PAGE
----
Familiar to lovers of Alsace wine, a bottle labelled Gentil will (traditionally) be a field blend of mainly riesling, muscat and/or gewurztraminer with the balance made up of sylvaner, chasselas and pinot blanc. The different grape varieties must be vinified separately before being blended. Yealand’s winemaker, Tamara Kelly Washington looks to have taken Gentil as her inspiration for two newly launched wines.
2014 Peter Yealands PGR is a gently aromatic wine, owing more to pinot gris than riesling or gewurztraminer, with plenty of baked pear and apple on the nose married to a soft, spicy palate. A touch of residual sugar adds weight. The 2014 Yealands Estate Single Vineyard PGR is has much the same varietal make-up but benefits from a small step up in concentration and a palate that has its sweetness balanced by a touch of grapefruit pith texture.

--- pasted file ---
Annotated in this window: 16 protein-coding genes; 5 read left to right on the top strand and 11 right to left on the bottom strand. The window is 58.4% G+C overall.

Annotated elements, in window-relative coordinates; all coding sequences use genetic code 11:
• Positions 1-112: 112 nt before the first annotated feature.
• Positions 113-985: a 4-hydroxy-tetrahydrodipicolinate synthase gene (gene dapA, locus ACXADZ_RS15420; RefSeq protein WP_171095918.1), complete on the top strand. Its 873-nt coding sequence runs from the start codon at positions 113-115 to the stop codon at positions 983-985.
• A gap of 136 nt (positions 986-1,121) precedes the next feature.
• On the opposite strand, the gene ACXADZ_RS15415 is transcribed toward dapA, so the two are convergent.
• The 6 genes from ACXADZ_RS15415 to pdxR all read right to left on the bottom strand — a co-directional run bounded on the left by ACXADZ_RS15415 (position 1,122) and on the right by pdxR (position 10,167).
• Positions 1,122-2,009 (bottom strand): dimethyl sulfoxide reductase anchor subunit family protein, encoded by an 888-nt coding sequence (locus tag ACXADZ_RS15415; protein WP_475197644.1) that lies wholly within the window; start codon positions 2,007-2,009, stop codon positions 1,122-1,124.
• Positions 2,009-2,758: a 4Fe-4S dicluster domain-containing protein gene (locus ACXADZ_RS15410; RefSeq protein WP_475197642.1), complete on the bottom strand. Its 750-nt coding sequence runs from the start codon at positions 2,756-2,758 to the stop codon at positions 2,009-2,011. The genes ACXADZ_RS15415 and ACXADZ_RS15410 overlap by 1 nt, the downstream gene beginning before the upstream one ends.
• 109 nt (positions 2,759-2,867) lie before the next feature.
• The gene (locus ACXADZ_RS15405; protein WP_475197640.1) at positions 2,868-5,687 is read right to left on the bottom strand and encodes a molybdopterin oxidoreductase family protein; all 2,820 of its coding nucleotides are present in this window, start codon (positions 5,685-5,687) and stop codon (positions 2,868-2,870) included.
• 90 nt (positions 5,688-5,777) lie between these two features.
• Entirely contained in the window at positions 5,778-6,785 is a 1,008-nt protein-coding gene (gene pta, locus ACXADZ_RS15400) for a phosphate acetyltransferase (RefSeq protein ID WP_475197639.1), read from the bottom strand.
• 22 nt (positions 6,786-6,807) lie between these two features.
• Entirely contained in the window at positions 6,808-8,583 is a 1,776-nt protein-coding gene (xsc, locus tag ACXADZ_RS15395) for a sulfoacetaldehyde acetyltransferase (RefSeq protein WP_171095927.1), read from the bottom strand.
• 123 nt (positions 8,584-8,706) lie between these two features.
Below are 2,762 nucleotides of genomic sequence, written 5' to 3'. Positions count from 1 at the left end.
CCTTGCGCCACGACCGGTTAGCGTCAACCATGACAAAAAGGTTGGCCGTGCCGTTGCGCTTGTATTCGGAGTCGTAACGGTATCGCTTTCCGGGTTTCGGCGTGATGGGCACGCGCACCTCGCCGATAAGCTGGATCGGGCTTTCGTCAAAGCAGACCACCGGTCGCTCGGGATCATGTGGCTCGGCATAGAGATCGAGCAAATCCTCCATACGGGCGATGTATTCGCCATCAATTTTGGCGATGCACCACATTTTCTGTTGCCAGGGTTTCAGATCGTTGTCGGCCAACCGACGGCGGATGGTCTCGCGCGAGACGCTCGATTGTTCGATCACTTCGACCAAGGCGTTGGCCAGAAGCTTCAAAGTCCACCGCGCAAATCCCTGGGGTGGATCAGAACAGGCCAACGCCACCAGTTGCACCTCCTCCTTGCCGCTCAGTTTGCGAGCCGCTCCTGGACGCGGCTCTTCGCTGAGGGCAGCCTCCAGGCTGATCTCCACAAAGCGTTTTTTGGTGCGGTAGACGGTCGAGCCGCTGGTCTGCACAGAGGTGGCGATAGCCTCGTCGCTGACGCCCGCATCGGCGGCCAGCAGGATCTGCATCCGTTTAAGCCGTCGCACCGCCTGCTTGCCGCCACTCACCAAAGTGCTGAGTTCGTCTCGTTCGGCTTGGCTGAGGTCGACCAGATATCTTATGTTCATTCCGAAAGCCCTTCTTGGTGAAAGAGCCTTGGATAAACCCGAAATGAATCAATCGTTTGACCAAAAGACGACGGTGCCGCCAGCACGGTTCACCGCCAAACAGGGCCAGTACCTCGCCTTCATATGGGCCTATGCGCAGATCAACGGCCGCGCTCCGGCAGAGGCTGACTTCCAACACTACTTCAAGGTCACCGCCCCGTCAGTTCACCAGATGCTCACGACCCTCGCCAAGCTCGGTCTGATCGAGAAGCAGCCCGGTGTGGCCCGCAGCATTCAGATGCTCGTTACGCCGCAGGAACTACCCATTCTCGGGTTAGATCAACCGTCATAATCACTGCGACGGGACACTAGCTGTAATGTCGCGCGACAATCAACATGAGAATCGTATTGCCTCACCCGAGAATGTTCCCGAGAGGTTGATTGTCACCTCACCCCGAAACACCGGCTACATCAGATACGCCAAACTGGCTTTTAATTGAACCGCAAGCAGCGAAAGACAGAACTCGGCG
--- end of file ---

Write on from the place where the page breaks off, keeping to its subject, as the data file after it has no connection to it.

Purists may baulk at the idea of Yealands bottling a wine as ‘single vineyard’ when that vineyard is 1000 hectares (roughly 550 times bigger than the 1.8 hectare Romanée Conti) but I can’t help but admire the chutzpah. Priced at $16 and $23 respectively, these are a cheerful pair of wines that will surely appeal to those looking for an alternative to pinot gris.